This year, U.S. ports are ready for the holiday rush.
Import cargo volume at the nation’s major retail container ports is expected to increase 8.3 percent this month over the same time last year as consumers begin their holiday shopping, according to the monthly Global Port Tracker report released today by the National Retail Federation and Hackett Associates.
“Conditions aren’t perfect, but the ports are running reasonably well,” said Jonathan Gold, vice president for supply chain and customs policy at the NRF. “That’s a dramatic difference from this time last year, when the West Coast ports were experiencing slowdowns and congestion from labor negotiations. Retailers had instituted costly contingency plans but were still worried about whether merchandise would be unloaded in time for the holidays. This year, most merchandise has already arrived and replenishment should not be a problem.”
The cargo report comes as NRF is forecasting a 3.7 percent increase in holiday sales this year over 2014. Cargo volume does not directly correlate with sales figures because each container counts the same regardless of the value of its content, but nonetheless provides a barometer of retailers’ expectations.
Ports covered by Global Port Tracker handled 1.62 million Twenty-Foot Equivalent Units, or TEUs, in September, the latest month for numbers are available. That was down 3.5 percent from August, but up 2.2 percent from a year ago. One TEU is one 20-foot-long cargo container or its equivalent.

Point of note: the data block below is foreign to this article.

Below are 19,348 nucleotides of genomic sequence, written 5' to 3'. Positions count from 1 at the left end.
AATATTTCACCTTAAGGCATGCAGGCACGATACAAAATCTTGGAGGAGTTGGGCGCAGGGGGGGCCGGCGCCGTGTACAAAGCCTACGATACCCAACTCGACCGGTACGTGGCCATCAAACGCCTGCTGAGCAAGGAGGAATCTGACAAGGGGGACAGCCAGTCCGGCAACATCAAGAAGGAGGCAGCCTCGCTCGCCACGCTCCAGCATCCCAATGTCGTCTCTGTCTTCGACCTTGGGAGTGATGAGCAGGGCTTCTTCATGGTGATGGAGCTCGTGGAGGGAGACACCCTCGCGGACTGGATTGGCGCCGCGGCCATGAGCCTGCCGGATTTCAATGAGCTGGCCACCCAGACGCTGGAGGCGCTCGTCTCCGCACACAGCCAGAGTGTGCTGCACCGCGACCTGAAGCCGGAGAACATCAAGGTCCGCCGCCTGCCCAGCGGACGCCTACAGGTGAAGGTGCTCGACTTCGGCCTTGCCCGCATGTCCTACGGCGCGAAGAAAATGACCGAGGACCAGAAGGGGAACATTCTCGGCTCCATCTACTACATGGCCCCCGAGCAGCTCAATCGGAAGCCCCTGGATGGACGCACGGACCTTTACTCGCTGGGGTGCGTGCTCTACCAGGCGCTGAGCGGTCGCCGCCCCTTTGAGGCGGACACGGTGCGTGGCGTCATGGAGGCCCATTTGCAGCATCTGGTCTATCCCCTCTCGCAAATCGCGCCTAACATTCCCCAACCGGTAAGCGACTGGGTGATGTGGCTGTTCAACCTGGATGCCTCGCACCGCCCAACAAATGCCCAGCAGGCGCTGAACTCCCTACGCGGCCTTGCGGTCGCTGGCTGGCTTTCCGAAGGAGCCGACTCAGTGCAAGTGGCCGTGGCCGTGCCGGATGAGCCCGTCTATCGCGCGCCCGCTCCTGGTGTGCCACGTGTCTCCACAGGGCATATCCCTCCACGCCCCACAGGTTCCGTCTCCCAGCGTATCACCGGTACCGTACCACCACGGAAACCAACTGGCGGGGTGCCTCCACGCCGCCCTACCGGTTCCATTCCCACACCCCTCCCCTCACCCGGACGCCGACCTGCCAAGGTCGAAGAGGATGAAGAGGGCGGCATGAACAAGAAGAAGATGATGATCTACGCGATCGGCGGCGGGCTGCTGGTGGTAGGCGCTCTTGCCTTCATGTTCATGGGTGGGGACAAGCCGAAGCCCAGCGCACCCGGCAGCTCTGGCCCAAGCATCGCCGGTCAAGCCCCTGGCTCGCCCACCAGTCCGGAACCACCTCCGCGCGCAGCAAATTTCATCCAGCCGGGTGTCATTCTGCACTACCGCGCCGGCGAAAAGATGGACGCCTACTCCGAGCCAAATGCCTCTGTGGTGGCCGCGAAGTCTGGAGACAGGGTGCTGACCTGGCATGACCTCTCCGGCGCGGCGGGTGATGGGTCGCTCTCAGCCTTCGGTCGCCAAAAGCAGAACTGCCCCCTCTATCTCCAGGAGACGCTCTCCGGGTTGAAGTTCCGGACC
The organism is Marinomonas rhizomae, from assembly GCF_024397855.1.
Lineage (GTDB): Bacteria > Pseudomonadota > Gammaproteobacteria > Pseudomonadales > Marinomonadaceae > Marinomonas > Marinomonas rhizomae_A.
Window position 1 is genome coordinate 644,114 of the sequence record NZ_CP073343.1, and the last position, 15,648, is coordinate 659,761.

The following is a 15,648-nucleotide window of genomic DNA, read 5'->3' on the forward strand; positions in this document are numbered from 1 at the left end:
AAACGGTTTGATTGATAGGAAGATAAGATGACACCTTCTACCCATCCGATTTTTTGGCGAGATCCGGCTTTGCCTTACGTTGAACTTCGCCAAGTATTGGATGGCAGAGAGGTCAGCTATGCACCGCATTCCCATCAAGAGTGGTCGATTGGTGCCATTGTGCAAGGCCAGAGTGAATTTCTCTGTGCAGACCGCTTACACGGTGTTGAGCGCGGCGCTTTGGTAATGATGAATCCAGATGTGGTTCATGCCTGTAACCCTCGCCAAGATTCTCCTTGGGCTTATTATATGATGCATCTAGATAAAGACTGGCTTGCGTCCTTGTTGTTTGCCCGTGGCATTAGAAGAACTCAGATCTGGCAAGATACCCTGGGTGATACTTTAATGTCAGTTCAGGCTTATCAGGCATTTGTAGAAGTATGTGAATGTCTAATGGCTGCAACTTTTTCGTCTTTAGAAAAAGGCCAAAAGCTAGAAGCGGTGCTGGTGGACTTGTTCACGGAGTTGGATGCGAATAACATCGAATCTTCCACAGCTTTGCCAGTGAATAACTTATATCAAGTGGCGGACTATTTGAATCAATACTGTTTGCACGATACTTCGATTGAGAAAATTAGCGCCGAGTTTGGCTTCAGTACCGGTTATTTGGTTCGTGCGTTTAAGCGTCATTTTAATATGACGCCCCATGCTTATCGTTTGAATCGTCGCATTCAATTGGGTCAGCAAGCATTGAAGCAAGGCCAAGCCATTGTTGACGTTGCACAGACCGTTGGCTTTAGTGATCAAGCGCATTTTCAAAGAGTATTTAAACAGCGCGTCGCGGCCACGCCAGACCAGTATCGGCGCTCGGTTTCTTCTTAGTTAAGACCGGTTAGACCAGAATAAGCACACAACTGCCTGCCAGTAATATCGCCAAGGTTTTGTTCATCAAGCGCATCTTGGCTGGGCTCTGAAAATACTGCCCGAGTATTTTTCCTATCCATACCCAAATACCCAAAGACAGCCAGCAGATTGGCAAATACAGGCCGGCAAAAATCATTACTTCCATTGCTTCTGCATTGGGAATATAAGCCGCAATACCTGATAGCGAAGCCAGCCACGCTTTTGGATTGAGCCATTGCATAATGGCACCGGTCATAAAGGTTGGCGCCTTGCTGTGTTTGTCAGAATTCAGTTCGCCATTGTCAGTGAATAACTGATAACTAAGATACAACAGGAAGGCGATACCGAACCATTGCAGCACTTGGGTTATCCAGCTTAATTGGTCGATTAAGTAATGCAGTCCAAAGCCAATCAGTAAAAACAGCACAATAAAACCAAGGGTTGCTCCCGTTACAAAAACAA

October shipments are estimated at 1.63 million TEU, a 4.5 percent rise from 2014. November port volume is forecast to be up 8.3 percent to 1.51 million TEU and December shipments are forecast to rise 0.4 percent to 1.44 million TEU.
Those numbers would bring 2015 port volume to 18.35 million TEU, a 6.1 percent increase from last year.
January volume is forecast at 1.46 million TEU, up 18.5 percent from weak numbers seen a year earlier just before West Coast dockworkers agreed in February on a new contract that ended a months-long labor dispute. February’s port forecast is 1.41 million TEU, up 17.9 percent, also skewed by the labor dispute, while March volume is predicted at 1.35 million TEU, down 21.9 percent from a year ago due to large volume seen after the contract agreement.
Global Port Tracker covers the U.S. ports of Los Angeles/Long Beach, Oakland, Seattle and Tacoma, Wash., on the West Coast; New York/New Jersey; Hampton Roads, Va.; Charleston, S.C.; Savannah, Ga.; Port Everglades and Miami, Fla., on the East Coast, and Houston on the Gulf Coast.